Time and again, Iran has chosen the path of a rogue state. At the time of the JCPOA’s signing, British officials spoke of an opportunity to reset relations. Iran had no such intentions, as most dramatically illustrated by the detention of our Ambassador for attending a memorial to the victims – including Britons – of a Ukrainian passenger jet in January. Not to speak of the continued imprisonment of British nationals on spurious and indefensible grounds.

Iran’s leadership has not earned the benefit of the doubt. The UK’s ongoing efforts to keep the JCPOA on life-support since triggering the Dispute Resolution Mechanism is not a sustainable strategy, just as the UK’s INSTEX mechanism to facilitate trade by circumventing US sanctions has essentially rewarded Iranian non-compliance.

Our Prime Minister was right when he said in January that the JCPOA has “many, many faults”, and called for a replacement deal. So, too, was the Foreign Secretary right to describe the nuclear deal as a “hollow shell”. Now is the time for UK policy to align with these statements of reality.

The UK is well placed to bridge the US with the EU and push for a new, broad framework. The framework must provide unprecedented regulation of Iran’s nuclear activities, an end to Iran’s support for terrorism and its ballistic missile programme – the primary means for delivering a nuclear warhead.

How do we ensure Iran returns to the table? It is an unavoidable reality that Iran was compelled to the negotiating table for the JCPOA process as a result of one of the most comprehensive sanctions regimes in history. The UK has introduced a welcome set of sanctions against Iranians linked to the Islamic Revolutionary Guard Corps, but has desisted from the US ‘maximum pressure’ sanctions campaign.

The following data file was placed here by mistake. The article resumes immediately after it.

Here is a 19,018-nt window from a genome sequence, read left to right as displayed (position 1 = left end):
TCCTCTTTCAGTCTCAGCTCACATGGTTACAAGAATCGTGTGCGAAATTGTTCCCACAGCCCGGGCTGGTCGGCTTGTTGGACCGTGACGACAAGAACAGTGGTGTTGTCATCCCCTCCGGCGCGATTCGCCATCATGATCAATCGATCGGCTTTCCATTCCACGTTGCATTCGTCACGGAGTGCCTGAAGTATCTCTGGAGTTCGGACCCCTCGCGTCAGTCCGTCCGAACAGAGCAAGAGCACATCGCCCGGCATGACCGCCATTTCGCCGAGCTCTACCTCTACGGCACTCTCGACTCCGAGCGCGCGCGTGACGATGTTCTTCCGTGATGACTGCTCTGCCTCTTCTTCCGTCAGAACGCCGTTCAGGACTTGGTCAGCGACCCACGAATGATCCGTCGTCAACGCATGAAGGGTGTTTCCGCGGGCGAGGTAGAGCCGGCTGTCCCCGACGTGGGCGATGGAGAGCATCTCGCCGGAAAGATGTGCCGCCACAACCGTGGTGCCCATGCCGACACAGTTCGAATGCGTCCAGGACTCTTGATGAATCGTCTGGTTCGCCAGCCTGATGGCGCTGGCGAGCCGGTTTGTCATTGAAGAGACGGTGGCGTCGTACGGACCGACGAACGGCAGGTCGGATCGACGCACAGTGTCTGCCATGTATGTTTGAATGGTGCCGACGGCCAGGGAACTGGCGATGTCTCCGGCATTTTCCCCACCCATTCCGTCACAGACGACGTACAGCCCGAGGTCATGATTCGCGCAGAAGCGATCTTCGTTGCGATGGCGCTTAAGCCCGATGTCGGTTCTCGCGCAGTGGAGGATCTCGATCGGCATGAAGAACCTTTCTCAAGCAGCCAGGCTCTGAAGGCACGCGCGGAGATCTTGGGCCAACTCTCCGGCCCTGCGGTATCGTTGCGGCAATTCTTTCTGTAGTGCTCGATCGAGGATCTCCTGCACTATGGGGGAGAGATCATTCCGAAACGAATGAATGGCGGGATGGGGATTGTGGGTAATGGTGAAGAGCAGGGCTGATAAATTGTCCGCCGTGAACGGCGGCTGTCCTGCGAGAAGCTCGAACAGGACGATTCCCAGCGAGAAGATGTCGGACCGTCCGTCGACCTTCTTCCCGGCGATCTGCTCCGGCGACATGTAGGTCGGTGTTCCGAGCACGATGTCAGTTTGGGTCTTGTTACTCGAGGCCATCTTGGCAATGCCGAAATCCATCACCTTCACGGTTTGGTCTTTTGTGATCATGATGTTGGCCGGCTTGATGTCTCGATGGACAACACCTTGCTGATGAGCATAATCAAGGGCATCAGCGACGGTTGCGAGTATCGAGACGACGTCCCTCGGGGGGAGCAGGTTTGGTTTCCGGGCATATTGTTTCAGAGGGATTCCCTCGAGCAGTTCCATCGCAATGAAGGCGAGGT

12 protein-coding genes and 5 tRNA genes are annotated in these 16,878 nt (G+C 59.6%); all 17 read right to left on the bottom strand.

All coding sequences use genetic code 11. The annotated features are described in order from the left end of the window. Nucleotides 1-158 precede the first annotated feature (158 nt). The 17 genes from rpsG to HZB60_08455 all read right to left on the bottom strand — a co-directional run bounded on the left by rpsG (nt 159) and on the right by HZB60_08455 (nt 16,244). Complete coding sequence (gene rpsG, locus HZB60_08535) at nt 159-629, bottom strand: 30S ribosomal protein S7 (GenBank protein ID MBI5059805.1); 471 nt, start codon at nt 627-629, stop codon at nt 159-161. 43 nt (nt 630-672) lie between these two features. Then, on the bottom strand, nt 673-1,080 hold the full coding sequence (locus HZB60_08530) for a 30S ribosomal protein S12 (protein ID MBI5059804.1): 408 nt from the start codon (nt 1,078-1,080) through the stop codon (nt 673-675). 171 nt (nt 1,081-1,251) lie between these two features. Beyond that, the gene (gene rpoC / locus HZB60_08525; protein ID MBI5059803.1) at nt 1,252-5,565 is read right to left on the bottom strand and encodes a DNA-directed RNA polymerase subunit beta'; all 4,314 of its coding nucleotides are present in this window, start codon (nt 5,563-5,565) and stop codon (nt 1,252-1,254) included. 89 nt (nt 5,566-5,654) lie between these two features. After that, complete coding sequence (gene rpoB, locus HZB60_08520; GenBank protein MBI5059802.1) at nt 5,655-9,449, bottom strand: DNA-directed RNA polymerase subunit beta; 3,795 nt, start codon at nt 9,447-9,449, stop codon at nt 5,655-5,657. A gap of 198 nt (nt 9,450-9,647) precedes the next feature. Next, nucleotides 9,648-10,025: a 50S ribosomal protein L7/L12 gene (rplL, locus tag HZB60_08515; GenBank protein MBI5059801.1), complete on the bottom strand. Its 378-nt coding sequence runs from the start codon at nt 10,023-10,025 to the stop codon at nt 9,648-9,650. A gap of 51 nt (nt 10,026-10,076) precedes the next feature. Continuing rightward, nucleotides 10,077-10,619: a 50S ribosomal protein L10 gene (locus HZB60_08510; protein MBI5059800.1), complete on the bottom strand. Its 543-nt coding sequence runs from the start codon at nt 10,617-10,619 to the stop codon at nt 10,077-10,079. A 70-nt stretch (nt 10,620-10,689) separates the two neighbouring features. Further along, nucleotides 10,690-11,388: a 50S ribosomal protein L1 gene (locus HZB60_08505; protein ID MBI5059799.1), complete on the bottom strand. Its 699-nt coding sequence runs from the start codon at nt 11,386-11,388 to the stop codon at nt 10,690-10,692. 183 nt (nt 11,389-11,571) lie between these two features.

Sanctions work, and it is time for the UK to consider further ones it can target against the regime, while making abundantly clear that these do not apply to legitimate humanitarian aid. Snapback of pre-JCPOA sanctions ought to be under consideration and would be in full accordance with United Nations Security Council Resolution 2231, as necessitated by Iran’s “significant non-performance”.

The continued resuscitation of the JCPOA despite Iran’s clear non-compliance is not only short-termist in thinking, it is fundamentally ill-considered. The framework has been fatally damaged for some time and the focus must now be on diplomatic efforts to secure a strengthened, broad deal.

Iran’s defiant advancement of its nuclear programme now risks proliferation across the Arab world, at a time where hitherto unthinkable peace deals are being agreed between Israel and Arab states.

We are at the beginning of a new chapter for the region – one based on prosperity, shared interests and peace. But unless the UK readjusts its current thinking that chapter may never get written.

The Government’s Integrated Review is about re-establishing our post-Brexit global credentials and our desire to help shape the world as a force for good. This must include greater strategic engagement in the Middle East and standing up to the destabilising actions of the Iranian regime.